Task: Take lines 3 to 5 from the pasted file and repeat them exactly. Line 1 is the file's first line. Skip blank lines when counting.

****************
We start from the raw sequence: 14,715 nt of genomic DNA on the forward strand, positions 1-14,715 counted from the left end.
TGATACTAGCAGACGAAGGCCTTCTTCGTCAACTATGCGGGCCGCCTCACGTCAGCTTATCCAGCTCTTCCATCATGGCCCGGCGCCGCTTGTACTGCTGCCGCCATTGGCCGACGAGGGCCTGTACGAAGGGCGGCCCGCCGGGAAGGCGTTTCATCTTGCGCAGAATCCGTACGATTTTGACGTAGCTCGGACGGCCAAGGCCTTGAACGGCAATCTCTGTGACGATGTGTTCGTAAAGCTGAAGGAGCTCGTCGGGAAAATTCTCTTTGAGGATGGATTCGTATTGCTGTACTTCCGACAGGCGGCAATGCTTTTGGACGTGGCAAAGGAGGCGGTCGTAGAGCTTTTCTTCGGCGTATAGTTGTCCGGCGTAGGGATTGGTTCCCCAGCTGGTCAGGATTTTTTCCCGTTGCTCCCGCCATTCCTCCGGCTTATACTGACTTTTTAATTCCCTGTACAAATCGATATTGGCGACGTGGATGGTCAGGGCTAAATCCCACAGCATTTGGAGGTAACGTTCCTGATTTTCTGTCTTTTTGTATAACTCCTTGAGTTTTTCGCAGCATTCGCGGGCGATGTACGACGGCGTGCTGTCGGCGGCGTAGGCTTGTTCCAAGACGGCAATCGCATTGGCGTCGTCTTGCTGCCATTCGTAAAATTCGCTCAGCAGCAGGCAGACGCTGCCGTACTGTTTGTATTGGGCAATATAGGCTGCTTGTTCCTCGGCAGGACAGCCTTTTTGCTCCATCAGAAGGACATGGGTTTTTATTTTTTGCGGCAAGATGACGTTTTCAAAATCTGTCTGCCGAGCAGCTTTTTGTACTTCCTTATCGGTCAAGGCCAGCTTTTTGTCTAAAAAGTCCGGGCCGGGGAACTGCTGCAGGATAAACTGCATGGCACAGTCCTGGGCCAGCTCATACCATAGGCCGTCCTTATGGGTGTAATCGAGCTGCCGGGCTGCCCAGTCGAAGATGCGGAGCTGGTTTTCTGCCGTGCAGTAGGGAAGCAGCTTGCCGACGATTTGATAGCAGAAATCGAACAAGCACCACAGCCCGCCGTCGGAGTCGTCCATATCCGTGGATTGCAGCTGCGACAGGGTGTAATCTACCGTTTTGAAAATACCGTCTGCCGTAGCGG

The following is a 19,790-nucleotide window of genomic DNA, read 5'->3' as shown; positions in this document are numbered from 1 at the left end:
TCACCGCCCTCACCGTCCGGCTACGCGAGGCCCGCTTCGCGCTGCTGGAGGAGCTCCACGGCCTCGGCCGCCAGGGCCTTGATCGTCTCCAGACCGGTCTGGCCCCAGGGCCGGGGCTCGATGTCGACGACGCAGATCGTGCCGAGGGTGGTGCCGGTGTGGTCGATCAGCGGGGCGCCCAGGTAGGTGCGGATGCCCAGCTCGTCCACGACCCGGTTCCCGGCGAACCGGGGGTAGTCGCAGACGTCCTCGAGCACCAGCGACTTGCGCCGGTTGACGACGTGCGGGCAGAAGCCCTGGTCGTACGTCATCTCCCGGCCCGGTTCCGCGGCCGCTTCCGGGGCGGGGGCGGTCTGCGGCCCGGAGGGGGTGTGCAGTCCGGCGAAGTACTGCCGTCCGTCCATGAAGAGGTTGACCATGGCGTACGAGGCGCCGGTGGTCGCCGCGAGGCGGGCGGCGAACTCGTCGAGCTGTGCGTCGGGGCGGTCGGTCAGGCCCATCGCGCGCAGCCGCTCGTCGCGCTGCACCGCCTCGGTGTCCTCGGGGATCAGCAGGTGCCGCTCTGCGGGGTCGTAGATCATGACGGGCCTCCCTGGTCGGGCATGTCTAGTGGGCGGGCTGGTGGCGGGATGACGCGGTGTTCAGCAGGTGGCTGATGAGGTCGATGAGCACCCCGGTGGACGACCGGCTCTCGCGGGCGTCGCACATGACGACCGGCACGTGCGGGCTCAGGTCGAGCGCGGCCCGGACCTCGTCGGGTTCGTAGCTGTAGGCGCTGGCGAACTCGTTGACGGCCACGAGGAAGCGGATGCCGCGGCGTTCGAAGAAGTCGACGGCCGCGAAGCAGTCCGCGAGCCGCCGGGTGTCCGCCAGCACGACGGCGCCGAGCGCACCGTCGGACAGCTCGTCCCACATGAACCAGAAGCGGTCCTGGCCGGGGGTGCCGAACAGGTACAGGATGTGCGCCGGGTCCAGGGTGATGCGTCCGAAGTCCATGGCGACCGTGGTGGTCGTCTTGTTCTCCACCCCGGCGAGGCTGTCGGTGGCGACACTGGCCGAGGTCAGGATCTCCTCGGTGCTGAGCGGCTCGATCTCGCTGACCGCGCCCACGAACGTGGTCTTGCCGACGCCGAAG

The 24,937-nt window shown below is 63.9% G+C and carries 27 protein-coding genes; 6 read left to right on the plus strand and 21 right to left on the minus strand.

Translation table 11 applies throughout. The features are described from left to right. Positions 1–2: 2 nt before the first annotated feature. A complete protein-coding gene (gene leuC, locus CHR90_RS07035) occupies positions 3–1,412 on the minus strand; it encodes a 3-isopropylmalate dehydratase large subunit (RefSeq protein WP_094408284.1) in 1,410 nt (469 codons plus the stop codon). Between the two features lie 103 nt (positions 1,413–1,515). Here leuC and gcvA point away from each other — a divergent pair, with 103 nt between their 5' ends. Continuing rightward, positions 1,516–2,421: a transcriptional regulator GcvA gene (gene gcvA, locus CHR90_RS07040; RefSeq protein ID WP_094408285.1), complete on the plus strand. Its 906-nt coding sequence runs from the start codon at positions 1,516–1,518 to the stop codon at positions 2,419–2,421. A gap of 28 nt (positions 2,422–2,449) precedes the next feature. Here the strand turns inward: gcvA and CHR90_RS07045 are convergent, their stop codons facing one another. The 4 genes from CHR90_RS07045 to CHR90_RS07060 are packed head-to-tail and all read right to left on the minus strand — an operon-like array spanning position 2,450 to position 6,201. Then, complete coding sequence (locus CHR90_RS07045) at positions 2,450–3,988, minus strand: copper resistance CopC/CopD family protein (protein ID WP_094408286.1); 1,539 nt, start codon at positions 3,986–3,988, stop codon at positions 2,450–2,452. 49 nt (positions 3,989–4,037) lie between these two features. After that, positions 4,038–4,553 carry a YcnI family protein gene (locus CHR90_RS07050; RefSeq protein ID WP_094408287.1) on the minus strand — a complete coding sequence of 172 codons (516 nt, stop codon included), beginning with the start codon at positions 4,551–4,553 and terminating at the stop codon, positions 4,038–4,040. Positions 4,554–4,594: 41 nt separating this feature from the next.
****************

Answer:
The following is a 19,790-nucleotide window of genomic DNA, read 5'->3' as shown; positions in this document are numbered from 1 at the left end:
TCACCGCCCTCACCGTCCGGCTACGCGAGGCCCGCTTCGCGCTGCTGGAGGAGCTCCACGGCCTCGGCCGCCAGGGCCTTGATCGTCTCCAGACCGGTCTGGCCCCAGGGCCGGGGCTCGATGTCGACGACGCAGATCGTGCCGAGGGTGGTGCCGGTGTGGTCGATCAGCGGGGCGCCCAGGTAGGTGCGGATGCCCAGCTCGTCCACGACCCGGTTCCCGGCGAACCGGGGGTAGTCGCAGACGTCCTCGAGCACCAGCGACTTGCGCCGGTTGACGACGTGCGGGCAGAAGCCCTGGTCGTACGTCATCTCCCGGCCCGGTTCCGCGGCCGCTTCCGGGGCGGGGGCGGTCTGCGGCCCGGAGGGGGTGTGCAGTCCGGCGAAGTACTGCCGTCCGTCCATGAAGAGGTTGACCATGGCGTACGAGGCGCCGGTGGTCGCCGCGAGGCGGGCGGCGAACTCGTCGAGCTGTGCGTCGGGGCGGTCGGTCAGGCCCATCGCGCGCAGCCGCTCGTCGCGCTGCACCGCCTCGGTGTCCTCGGGGATCAGCAGGTGCCGCTCTGCGGGGTCGTAGATCATGACGGGCCTCCCTGGTCGGGCATGTCTAGTGGGCGGGCTGGTGGCGGGATGACGCGGTGTTCAGCAGGTGGCTGATGAGGTCGATGAGCACCCCGGTGGACGACCGGCTCTCGCGGGCGTCGCACATGACGACCGGCACGTGCGGGCTCAGGTCGAGCGCGGCCCGGACCTCGTCGGGTTCGTAGCTGTAGGCGCTGGCGAACTCGTTGACGGCCACGAGGAAGCGGATGCCGCGGCGTTCGAAGAAGTCGACGGCCGCGAAGCAGTCCGCGAGCCGCCGGGTGTCCGCCAGCACGACGGCGCCGAGCGCACCGTCGGACAGCTCGTCCCACATGAACCAGAAGCGGTCCTGGCCGGGGGTGCCGAACAGGTACAGGATGTGCGCCGGGTCCAGGGTGATGCGTCCGAAGTCCATGGCGACCGTGGTGGTCGTCTTGTTCTCCACCCCGGCGAGGCTGTCGGTGGCGACACTGGCCGAGGTCAGGATCTCCTCGGTGCTGAGCGGCTCGATCTCGCTGACCGCGCCCACGAACGTGGTCTTGCCGACGCCGAAG

The 24,937-nt window shown below is 63.9% G+C and carries 27 protein-coding genes; 6 read left to right on the plus strand and 21 right to left on the minus strand.